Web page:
Genetic mechanisms of psychosis: In vivo and postmortem genomics

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35 Scopus citations


Background: The Clinical Brain Disorders Branch Sibling Study data set was initiated in 1996 to examine genetic associations and to identify biological traits associated with susceptibility gene effects. Characterizing genes - and translating their effects on brain development and function - has potential implications for improving the prevention and treatment of schizophrenia. Objective: The goal of this article was to discuss the relationship between genetic variation and schizophrenia using in vivo and postmortem genomics. Conclusions: Over the past 2 years, several specific genes have been convincingly associated with schizophrenia risk in a number of populations around the world. Some of the genesthat have been studied more extensively include: catechol O-methyltransferase (COMT) (chromosome 22q), dysbindin-1 (chromosome 6p), neuregulin 1 (chromosome 8p), metabotropic glutamate receptor 3 (GRM-3) (chromosome 7q), glutamate decarboxylase 1 (chromosome 2q), and disrupted-in-schizophrenia 1 (DISC1) (chromosome 1q). A functional polymorphism in the COMT gene, which affects prefrontal cortical function by changing dopamine signaling in the prefrontal cortex, has been studied extensively. This gene impacts the regulation of dopamine neuronal activity in the brainstem, which is associated with psychosis. GRM-3shows similar results on prefrontal function; in postmortem tissue, it has an effect on expression of various glutamate synaptic markers. DISC1 affects hippocampal anatomy and function, whereas dysbindin-1 appears to be a general cognitive capacity gene that is underexpressed in the schizophrenic cortex. Data suggest that these susceptibility genes influence the cortical information processing which characterizes the schizophrenic phenotype. Thesedata add to the evidence that such genes contribute to the pathophysiology of schizophrenia and provide insights into their mechanisms. Thus, genetic variation and its influence on the biological processes underlying schizophrenia may be key to developing future prevention strategies and new treatments.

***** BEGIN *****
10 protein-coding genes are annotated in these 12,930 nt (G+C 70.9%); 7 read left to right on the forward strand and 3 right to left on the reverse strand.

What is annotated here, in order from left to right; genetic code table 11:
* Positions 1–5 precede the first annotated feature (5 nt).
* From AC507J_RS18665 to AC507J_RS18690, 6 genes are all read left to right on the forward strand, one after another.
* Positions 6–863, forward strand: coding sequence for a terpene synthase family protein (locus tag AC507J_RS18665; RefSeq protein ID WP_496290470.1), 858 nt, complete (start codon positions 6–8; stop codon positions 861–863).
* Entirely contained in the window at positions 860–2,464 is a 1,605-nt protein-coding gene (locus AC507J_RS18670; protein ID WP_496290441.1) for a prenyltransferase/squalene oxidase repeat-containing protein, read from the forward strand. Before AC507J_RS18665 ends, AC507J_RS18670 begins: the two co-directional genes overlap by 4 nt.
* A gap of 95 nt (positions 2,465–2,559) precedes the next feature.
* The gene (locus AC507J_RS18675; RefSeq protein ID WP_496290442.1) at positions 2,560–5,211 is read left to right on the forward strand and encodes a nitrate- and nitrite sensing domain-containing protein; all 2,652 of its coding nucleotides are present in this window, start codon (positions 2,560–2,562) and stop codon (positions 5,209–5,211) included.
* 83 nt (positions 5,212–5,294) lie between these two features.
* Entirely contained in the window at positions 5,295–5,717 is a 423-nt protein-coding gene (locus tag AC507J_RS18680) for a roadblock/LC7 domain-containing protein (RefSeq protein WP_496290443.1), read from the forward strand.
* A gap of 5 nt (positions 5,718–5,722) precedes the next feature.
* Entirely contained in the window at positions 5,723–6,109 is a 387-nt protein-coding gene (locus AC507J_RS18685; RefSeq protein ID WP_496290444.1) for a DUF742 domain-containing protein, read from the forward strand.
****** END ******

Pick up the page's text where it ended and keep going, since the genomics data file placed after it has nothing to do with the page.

Original languageEnglish (US)
Pages (from-to)S8
JournalClinical therapeutics
Issue numberSUPPL. 1
StatePublished - 2005
Externally publishedYes


  • Cerebral cortex/physiopathology
  • Genetic predisposition to disease
  • Schizophrenia/genetics

ASJC Scopus subject areas

  • Pharmacology
  • Pharmacology (medical)


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